You and your spouse have the option of determining alimony arrangements for yourselves when you divorce. If you are able to come to an agreement, the court will make it official by approving it.

However, if you and your spouse cannot come to an agreement yourselves, it is up to the court to make the decision whether to order alimony and if so, how much and for how long. To make a fair determination, the court considers several factors.

What if you are unable to pay alimony?

Unlike child support, which is inevitable if you and your spouse have children, there is no automatic award of alimony. Courts choose whether to order it on a case-by-case basis. The judge considers your financial situation in determining whether you can pay alimony, and if so, how much.

According to the Institute for Divorce Financial Analysts, it is usually possible to request a modification to your spousal support orders if your situation changes and you are no longer able to pay the designated amount. Alimony orders are also modifiable if your ex-spouse’s situation improves to the point that it is no longer necessary.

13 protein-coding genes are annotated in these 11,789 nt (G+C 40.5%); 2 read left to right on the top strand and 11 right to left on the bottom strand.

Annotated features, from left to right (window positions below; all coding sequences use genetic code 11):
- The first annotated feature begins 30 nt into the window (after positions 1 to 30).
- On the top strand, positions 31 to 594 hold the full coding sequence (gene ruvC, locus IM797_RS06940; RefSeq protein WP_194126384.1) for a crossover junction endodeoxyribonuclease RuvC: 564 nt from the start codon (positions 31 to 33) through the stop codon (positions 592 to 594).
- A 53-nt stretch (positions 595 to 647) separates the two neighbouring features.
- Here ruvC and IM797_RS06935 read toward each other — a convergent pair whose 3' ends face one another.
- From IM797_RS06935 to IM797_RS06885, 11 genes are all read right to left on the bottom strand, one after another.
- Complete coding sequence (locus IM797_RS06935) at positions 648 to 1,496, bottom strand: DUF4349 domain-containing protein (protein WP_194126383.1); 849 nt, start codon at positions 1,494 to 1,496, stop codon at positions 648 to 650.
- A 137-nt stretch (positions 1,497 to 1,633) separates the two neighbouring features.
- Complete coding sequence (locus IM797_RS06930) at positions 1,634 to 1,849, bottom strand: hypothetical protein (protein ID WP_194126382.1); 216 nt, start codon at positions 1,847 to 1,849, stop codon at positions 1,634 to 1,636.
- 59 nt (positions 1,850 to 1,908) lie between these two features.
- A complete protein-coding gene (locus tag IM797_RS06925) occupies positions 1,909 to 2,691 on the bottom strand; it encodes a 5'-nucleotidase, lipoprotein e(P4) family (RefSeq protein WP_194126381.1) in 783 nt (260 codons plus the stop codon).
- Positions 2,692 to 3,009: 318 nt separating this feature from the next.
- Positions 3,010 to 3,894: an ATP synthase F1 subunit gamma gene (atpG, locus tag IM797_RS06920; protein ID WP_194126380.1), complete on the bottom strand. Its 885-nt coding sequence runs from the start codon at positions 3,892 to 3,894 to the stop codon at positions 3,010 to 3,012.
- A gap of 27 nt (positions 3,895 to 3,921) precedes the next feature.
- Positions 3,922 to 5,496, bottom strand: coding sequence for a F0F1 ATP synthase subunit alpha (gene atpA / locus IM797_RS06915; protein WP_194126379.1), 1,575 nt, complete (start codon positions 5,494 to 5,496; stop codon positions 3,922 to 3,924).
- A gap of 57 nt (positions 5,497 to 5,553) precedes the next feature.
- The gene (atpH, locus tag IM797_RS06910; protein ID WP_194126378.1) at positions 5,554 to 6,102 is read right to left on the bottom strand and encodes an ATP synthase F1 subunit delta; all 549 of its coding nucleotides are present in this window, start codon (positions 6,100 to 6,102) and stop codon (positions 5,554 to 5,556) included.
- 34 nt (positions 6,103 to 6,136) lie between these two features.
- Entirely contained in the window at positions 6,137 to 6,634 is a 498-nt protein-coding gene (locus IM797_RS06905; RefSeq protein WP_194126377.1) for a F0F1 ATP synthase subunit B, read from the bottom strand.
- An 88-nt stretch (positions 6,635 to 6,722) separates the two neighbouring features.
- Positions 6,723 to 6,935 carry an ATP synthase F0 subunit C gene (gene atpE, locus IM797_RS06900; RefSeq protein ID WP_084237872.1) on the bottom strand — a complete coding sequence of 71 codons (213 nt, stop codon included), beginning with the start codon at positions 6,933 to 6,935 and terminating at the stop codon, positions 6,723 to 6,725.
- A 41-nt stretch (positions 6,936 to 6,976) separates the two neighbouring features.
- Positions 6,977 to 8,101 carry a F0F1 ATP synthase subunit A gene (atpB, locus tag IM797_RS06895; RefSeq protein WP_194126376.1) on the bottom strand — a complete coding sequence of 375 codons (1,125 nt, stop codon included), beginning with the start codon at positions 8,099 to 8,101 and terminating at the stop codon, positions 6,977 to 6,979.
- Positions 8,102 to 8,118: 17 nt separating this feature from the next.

Does fault for the divorce factor into alimony determination?

All U.S. states, including Michigan, recognize no-fault divorces, which is a proceeding initiated by one spouse without the consent of the other. However, even in a no-fault divorce, the court may consider whether your actions or your spouse’s contributed more to the breakdown of the relationship.

A judge who determines that you are more at fault may order you to pay alimony to your ex-spouse. It is permissible for judges to use fault as a criterion for determining spousal support, but it is not a requirement.